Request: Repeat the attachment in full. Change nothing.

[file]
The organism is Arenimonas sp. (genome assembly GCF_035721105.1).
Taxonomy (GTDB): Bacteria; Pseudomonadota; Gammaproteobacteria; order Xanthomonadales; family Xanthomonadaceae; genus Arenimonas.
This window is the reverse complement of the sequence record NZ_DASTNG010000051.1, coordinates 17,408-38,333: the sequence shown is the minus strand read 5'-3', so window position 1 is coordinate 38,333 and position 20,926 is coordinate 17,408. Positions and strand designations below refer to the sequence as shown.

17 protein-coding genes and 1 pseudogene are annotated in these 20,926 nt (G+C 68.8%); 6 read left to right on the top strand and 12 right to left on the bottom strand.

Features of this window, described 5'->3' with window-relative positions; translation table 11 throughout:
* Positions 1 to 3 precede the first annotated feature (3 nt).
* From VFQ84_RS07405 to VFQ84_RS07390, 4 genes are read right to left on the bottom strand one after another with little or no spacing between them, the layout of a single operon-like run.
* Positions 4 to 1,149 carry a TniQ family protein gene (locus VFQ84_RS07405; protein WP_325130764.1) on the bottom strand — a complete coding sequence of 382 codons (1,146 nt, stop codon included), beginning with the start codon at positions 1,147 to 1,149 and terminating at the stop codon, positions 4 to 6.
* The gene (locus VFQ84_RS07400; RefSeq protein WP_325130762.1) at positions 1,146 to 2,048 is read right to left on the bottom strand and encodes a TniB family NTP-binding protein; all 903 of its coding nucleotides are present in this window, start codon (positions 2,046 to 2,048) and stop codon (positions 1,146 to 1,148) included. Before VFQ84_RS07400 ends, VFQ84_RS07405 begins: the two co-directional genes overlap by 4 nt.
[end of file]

The organism is Arenimonas sp. (genome assembly GCF_035721105.1).
Taxonomy (GTDB): Bacteria; Pseudomonadota; Gammaproteobacteria; order Xanthomonadales; family Xanthomonadaceae; genus Arenimonas.
This window is the reverse complement of the sequence record NZ_DASTNG010000051.1, coordinates 17,408-38,333: the sequence shown is the minus strand read 5'-3', so window position 1 is coordinate 38,333 and position 20,926 is coordinate 17,408. Positions and strand designations below refer to the sequence as shown.

17 protein-coding genes and 1 pseudogene are annotated in these 20,926 nt (G+C 68.8%); 6 read left to right on the top strand and 12 right to left on the bottom strand.

Features of this window, described 5'->3' with window-relative positions; translation table 11 throughout:
* Positions 1 to 3 precede the first annotated feature (3 nt).
* From VFQ84_RS07405 to VFQ84_RS07390, 4 genes are read right to left on the bottom strand one after another with little or no spacing between them, the layout of a single operon-like run.
* Positions 4 to 1,149 carry a TniQ family protein gene (locus VFQ84_RS07405; protein WP_325130764.1) on the bottom strand — a complete coding sequence of 382 codons (1,146 nt, stop codon included), beginning with the start codon at positions 1,147 to 1,149 and terminating at the stop codon, positions 4 to 6.
* The gene (locus VFQ84_RS07400; RefSeq protein WP_325130762.1) at positions 1,146 to 2,048 is read right to left on the bottom strand and encodes a TniB family NTP-binding protein; all 903 of its coding nucleotides are present in this window, start codon (positions 2,046 to 2,048) and stop codon (positions 1,146 to 1,148) included. Before VFQ84_RS07400 ends, VFQ84_RS07405 begins: the two co-directional genes overlap by 4 nt.